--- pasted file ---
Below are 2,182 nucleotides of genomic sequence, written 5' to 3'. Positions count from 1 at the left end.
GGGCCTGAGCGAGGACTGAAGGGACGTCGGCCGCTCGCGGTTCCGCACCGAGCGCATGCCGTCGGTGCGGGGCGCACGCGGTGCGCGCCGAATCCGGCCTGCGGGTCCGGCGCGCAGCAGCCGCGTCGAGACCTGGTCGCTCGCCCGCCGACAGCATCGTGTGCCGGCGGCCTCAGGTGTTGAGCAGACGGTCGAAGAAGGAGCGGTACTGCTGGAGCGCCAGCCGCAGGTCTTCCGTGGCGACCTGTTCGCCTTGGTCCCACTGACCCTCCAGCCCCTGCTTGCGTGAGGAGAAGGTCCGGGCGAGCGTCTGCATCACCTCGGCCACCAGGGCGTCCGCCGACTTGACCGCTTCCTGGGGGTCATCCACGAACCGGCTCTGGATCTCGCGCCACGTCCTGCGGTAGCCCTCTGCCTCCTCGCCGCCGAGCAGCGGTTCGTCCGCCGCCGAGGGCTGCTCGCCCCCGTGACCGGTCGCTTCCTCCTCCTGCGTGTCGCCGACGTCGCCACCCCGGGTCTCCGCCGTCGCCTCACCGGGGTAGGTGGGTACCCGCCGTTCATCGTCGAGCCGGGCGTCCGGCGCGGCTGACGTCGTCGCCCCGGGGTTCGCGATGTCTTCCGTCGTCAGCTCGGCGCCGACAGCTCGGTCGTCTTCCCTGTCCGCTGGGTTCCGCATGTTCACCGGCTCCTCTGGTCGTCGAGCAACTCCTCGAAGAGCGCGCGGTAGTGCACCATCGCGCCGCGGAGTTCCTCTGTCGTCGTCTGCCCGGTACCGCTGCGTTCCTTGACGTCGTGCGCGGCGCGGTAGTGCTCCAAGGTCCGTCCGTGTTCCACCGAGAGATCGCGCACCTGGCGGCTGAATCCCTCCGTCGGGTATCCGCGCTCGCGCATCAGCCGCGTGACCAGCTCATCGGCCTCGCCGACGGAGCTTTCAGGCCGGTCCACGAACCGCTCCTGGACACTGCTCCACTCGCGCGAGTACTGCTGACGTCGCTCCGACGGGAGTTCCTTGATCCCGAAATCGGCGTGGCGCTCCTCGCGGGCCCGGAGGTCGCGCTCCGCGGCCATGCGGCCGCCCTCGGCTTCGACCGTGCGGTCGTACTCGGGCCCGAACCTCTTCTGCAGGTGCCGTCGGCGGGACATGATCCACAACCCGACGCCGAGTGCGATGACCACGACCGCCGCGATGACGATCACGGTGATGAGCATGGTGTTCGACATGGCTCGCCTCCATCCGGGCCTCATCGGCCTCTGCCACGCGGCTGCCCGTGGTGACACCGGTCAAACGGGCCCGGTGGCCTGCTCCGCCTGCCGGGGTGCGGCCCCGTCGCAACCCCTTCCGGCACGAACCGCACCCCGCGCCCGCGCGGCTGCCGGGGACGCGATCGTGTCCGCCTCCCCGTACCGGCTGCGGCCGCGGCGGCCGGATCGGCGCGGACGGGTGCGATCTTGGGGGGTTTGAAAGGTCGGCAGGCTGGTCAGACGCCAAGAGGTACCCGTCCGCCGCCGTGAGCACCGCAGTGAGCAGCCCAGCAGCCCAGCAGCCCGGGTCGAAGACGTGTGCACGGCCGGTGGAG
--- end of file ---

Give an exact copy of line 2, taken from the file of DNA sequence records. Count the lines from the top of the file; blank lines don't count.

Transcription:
GGGCCTGAGCGAGGACTGAAGGGACGTCGGCCGCTCGCGGTTCCGCACCGAGCGCATGCCGTCGGTGCGGGGCGCACGCGGTGCGCGCCGAATCCGGCCTGCGGGTCCGGCGCGCAGCAGCCGCGTCGAGACCTGGTCGCTCGCCCGCCGACAGCATCGTGTGCCGGCGGCCTCAGGTGTTGAGCAGACGGTCGAAGAAGGAGCGGTACTGCTGGAGCGCCAGCCGCAGGTCTTCCGTGGCGACCTGTTCGCCTTGGTCCCACTGACCCTCCAGCCCCTGCTTGCGTGAGGAGAAGGTCCGGGCGAGCGTCTGCATCACCTCGGCCACCAGGGCGTCCGCCGACTTGACCGCTTCCTGGGGGTCATCCACGAACCGGCTCTGGATCTCGCGCCACGTCCTGCGGTAGCCCTCTGCCTCCTCGCCGCCGAGCAGCGGTTCGTCCGCCGCCGAGGGCTGCTCGCCCCCGTGACCGGTCGCTTCCTCCTCCTGCGTGTCGCCGACGTCGCCACCCCGGGTCTCCGCCGTCGCCTCACCGGGGTAGGTGGGTACCCGCCGTTCATCGTCGAGCCGGGCGTCCGGCGCGGCTGACGTCGTCGCCCCGGGGTTCGCGATGTCTTCCGTCGTCAGCTCGGCGCCGACAGCTCGGTCGTCTTCCCTGTCCGCTGGGTTCCGCATGTTCACCGGCTCCTCTGGTCGTCGAGCAACTCCTCGAAGAGCGCGCGGTAGTGCACCATCGCGCCGCGGAGTTCCTCTGTCGTCGTCTGCCCGGTACCGCTGCGTTCCTTGACGTCGTGCGCGGCGCGGTAGTGCTCCAAGGTCCGTCCGTGTTCCACCGAGAGATCGCGCACCTGGCGGCTGAATCCCTCCGTCGGGTATCCGCGCTCGCGCATCAGCCGCGTGACCAGCTCATCGGCCTCGCCGACGGAGCTTTCAGGCCGGTCCACGAACCGCTCCTGGACACTGCTCCACTCGCGCGAGTACTGCTGACGTCGCTCCGACGGGAGTTCCTTGATCCCGAAATCGGCGTGGCGCTCCTCGCGGGCCCGGAGGTCGCGCTCCGCGGCCATGCGGCCGCCCTCGGCTTCGACCGTGCGGTCGTACTCGGGCCCGAACCTCTTCTGCAGGTGCCGTCGGCGGGACATGATCCACAACCCGACGCCGAGTGCGATGACCACGACCGCCGCGATGACGATCACGGTGATGAGCATGGTGTTCGACATGGCTCGCCTCCATCCGGGCCTCATCGGCCTCTGCCACGCGGCTGCCCGTGGTGACACCGGTCAAACGGGCCCGGTGGCCTGCTCCGCCTGCCGGGGTGCGGCCCCGTCGCAACCCCTTCCGGCACGAACCGCACCCCGCGCCCGCGCGGCTGCCGGGGACGCGATCGTGTCCGCCTCCCCGTACCGGCTGCGGCCGCGGCGGCCGGATCGGCGCGGACGGGTGCGATCTTGGGGGGTTTGAAAGGTCGGCAGGCTGGTCAGACGCCAAGAGGTACCCGTCCGCCGCCGTGAGCACCGCAGTGAGCAGCCCAGCAGCCCAGCAGCCCGGGTCGAAGACGTGTGCACGGCCGGTGGAG